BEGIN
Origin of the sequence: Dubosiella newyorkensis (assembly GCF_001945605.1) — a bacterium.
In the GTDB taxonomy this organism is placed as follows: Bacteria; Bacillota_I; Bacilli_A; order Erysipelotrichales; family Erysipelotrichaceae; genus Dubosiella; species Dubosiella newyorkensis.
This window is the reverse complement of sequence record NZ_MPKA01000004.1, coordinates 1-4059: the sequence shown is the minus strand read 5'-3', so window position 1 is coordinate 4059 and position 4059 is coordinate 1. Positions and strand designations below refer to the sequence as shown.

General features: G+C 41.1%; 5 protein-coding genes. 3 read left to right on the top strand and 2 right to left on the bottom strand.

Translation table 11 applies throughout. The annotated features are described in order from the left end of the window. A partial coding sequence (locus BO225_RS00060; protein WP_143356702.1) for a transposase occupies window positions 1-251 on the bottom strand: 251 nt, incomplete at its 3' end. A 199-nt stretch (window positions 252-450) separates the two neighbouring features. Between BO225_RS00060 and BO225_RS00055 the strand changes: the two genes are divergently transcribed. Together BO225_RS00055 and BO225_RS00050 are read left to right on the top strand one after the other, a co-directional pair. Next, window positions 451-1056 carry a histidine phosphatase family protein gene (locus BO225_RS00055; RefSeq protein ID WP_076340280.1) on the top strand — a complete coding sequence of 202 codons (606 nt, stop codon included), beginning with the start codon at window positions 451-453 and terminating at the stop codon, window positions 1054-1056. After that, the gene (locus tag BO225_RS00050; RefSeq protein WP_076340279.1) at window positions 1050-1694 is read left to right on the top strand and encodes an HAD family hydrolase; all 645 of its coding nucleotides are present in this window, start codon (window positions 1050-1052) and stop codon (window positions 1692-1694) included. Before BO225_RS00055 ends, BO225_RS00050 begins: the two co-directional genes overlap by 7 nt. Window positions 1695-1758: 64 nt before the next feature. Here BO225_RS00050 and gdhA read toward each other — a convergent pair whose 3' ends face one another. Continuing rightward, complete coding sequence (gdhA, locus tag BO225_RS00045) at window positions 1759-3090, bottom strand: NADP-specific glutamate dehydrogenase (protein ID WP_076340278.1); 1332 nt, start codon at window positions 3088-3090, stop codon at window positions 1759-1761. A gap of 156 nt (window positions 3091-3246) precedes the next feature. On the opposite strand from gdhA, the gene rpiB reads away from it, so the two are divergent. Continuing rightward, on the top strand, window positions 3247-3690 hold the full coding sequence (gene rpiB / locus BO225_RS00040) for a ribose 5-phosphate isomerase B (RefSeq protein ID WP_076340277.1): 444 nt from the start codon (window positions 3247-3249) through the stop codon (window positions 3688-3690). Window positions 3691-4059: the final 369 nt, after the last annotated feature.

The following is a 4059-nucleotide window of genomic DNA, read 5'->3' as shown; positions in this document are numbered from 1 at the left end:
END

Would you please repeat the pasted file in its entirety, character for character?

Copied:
Origin of the sequence: Dubosiella newyorkensis (assembly GCF_001945605.1) — a bacterium.
In the GTDB taxonomy this organism is placed as follows: Bacteria; Bacillota_I; Bacilli_A; order Erysipelotrichales; family Erysipelotrichaceae; genus Dubosiella; species Dubosiella newyorkensis.
This window is the reverse complement of sequence record NZ_MPKA01000004.1, coordinates 1-4059: the sequence shown is the minus strand read 5'-3', so window position 1 is coordinate 4059 and position 4059 is coordinate 1. Positions and strand designations below refer to the sequence as shown.

General features: G+C 41.1%; 5 protein-coding genes. 3 read left to right on the top strand and 2 right to left on the bottom strand.

Translation table 11 applies throughout. The annotated features are described in order from the left end of the window. A partial coding sequence (locus BO225_RS00060; protein WP_143356702.1) for a transposase occupies window positions 1-251 on the bottom strand: 251 nt, incomplete at its 3' end. A 199-nt stretch (window positions 252-450) separates the two neighbouring features. Between BO225_RS00060 and BO225_RS00055 the strand changes: the two genes are divergently transcribed. Together BO225_RS00055 and BO225_RS00050 are read left to right on the top strand one after the other, a co-directional pair. Next, window positions 451-1056 carry a histidine phosphatase family protein gene (locus BO225_RS00055; RefSeq protein ID WP_076340280.1) on the top strand — a complete coding sequence of 202 codons (606 nt, stop codon included), beginning with the start codon at window positions 451-453 and terminating at the stop codon, window positions 1054-1056. After that, the gene (locus tag BO225_RS00050; RefSeq protein WP_076340279.1) at window positions 1050-1694 is read left to right on the top strand and encodes an HAD family hydrolase; all 645 of its coding nucleotides are present in this window, start codon (window positions 1050-1052) and stop codon (window positions 1692-1694) included. Before BO225_RS00055 ends, BO225_RS00050 begins: the two co-directional genes overlap by 7 nt. Window positions 1695-1758: 64 nt before the next feature. Here BO225_RS00050 and gdhA read toward each other — a convergent pair whose 3' ends face one another. Continuing rightward, complete coding sequence (gdhA, locus tag BO225_RS00045) at window positions 1759-3090, bottom strand: NADP-specific glutamate dehydrogenase (protein ID WP_076340278.1); 1332 nt, start codon at window positions 3088-3090, stop codon at window positions 1759-1761. A gap of 156 nt (window positions 3091-3246) precedes the next feature. On the opposite strand from gdhA, the gene rpiB reads away from it, so the two are divergent. Continuing rightward, on the top strand, window positions 3247-3690 hold the full coding sequence (gene rpiB / locus BO225_RS00040) for a ribose 5-phosphate isomerase B (RefSeq protein ID WP_076340277.1): 444 nt from the start codon (window positions 3247-3249) through the stop codon (window positions 3688-3690). Window positions 3691-4059: the final 369 nt, after the last annotated feature.

The following is a 4059-nucleotide window of genomic DNA, read 5'->3' as shown; positions in this document are numbered from 1 at the left end: